For four days after Iraq overran tiny Kuwait, the leaders of neighboring Saudi Arabia lived in fear that their oil-rich kingdom was next on Saddam Hussein's hit list and that little could be done to stop him, the Saudi ambassador to the United States said Saturday.
"Four hours after that invasion, we were saying, 'How long will it take them before they go into Saudi Arabia?' " said the ambassador, Prince Bandar ibn Sultan.
In a 90-minute meeting with a small group of reporters at his palatial home outside Washington, Bandar provided the first detailed account of what happened inside Saudi Arabia after the invasion of Kuwait. Saudi Arabia has been sealed off to journalists since the invasion, and there has been a news blackout within the country.
Bandar, who recently returned from Saudi Arabia, described what he called a "window of vulnerability" to invasion and used a map to illustrate how Saudi political and military leaders monitored Iraq's tank-led forces as they rolled swiftly through Kuwait and then massed on the border with their nation.
He said the window has started to close since the arrival of U.S. troops and air support, along with forces from other countries, in recent days. But he would not say when he thinks there will be enough military force inside his country's borders to rule out an Iraqi attack.
"The threat of a bold move is there," said Bandar, a former fighter pilot and the son of Prince Sultan ibn Abdulaziz, the Saudi defense minister.
Confirming earlier reports from U.S. intelligence sources, Bandar said U.S. officials warned the Kuwaitis a week before the Aug. 2 attack that Iraqi forces were preparing for an invasion.
"The Kuwaitis said, 'No they won't. How can our Arab brothers do this?' " said the ambassador.
He said Hussein provided flat assurances to Saudi King Fahd, President Bush, Egyptian President Hosni Mubarak, Soviet President Mikhail S. Gorbachev and other world leaders that he would not invade his neighbors.
But at 2 a.m. on Aug. 2, Iraqi tanks and troops swept into Kuwait, took over the country and set up a puppet government. Bandar said Kuwaiti refugees report that Iraqis raped women and looted cities and that two Kuwaiti officials may have been killed when they refused to join a new government.
"By the time (Kuwait) asked for help, (the Iraqis) were 10 miles inside Kuwait," said Bandar.
King Fahd tried to reach Hussein by telephone and ask his intentions, but Bandar said the Iraqi leader stalled for 36 hours. Once they spoke, Hussein assured Fahd that he had no designs on Saudi Arabia.
But by that time, U.S. and Saudi intelligence sources had watched four divisions of Iraqi tanks building up at the Saudi border in a flat desert area that Bandar described as a "superhighway for tanks" leading directly to the kingdom's vast oil fields. Three other divisions were elsewhere in Kuwait, bringing the total number of Iraqi tanks in the tiny country to more than 1,500.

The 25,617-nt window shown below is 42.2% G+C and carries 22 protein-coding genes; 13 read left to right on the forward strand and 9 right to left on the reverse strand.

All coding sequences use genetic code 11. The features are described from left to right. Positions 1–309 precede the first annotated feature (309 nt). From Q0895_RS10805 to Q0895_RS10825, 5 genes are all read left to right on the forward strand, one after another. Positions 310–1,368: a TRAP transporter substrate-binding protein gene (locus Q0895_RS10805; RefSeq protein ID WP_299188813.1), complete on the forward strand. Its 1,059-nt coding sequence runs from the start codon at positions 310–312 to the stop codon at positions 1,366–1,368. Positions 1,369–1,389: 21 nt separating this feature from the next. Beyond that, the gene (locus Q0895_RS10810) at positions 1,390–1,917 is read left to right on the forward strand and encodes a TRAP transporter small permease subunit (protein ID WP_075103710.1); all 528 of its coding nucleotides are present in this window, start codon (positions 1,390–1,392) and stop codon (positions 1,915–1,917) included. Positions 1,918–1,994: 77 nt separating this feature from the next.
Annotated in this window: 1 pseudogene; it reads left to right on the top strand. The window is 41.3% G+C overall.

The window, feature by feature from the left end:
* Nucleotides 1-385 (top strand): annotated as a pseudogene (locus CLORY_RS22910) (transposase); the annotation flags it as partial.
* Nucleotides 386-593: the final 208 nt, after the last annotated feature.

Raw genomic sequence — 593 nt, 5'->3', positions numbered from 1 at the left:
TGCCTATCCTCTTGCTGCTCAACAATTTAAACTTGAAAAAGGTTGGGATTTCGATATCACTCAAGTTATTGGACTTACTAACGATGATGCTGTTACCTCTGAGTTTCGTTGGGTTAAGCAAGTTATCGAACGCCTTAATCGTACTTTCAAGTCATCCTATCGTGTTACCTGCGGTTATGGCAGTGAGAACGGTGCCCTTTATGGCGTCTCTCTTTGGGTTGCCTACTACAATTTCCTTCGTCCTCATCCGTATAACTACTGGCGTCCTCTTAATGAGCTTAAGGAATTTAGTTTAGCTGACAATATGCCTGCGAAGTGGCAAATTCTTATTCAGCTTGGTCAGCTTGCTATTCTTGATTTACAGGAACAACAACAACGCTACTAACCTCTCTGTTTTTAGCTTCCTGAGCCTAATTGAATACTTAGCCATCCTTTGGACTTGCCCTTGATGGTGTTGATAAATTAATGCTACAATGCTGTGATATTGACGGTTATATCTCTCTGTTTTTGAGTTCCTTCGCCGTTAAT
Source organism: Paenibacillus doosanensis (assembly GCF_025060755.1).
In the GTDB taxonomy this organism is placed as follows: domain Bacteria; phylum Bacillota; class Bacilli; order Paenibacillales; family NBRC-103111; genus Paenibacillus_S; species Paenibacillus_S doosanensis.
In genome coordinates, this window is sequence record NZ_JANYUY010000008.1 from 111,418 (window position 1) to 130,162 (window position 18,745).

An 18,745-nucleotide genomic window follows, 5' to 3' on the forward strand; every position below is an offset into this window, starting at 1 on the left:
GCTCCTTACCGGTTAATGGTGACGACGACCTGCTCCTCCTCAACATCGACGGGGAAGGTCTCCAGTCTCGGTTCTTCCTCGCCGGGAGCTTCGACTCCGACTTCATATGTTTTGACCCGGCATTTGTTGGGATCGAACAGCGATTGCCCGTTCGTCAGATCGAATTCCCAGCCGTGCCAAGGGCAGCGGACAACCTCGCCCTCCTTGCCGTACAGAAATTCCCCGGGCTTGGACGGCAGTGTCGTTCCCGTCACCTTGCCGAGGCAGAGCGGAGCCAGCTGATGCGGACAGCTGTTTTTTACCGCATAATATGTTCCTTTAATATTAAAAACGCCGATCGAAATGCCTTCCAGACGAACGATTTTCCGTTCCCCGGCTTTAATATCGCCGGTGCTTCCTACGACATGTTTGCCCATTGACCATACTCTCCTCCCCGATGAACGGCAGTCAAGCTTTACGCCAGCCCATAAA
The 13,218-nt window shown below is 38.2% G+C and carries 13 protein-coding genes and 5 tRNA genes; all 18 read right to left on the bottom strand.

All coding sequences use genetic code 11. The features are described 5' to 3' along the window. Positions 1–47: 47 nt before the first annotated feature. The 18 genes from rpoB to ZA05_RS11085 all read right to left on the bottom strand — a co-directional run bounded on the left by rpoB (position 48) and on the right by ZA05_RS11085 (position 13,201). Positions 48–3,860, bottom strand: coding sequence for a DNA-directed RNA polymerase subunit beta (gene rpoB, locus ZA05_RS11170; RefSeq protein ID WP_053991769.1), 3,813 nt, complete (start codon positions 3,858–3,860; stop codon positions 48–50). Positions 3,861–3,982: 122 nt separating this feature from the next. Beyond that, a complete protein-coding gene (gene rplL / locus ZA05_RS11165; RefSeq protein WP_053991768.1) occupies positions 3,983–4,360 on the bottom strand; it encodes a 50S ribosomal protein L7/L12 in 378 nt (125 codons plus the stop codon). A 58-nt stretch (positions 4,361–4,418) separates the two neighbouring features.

"We thought somebody was trying to position themselves quickly without alarming us," said Bandar, who added that the Saudi military knew the only way for Iraq to attack them was through Kuwait.
Bandar said the Saudis did not want to make the same mistake as the Kuwaitis of waiting too long, and on Saturday, Aug. 4, Fahd telephoned Bush to ask for military assistance. The following day, Bush agreed.
Bandar said that the entire Kuwaiti air force of 48 jet fighters had eluded capture and is waiting in Saudi Arabia to join any fighting against Iraqi forces.
The ambassador said he does not know how long the foreign troops will remain in Saudi Arabia. He said they would not withdraw until the threat of an Iraqi attack is gone, Iraqi troops leave Kuwait, and the legitimate government of Kuwait is restored.
He stressed that the troops are present to defend Saudi Arabia, not to forcibly remove the Iraqis from Kuwait. The economic sanctions imposed by the United Nations are the primary means for forcing Hussein to withdraw his army, said Bandar.
The Saudi ambassador also moved to reassure Americans that oil supplies and prices should remain stable despite the disruption in deliveries from Kuwait and Iraq, and he cautioned oil companies not to take advantage of the situation by gouging consumers.
"They have to be very careful and play this intelligently, not stupidly, and we do not support playing games with the price of oil to consumers," he said.
Bandar acknowledged that President Bush has discussed with the Saudis ways to keep world oil supplies stable, but he declined to provide details. He said the Organization of Petroleum Exporting Countries would decide soon on how to make up the lost production.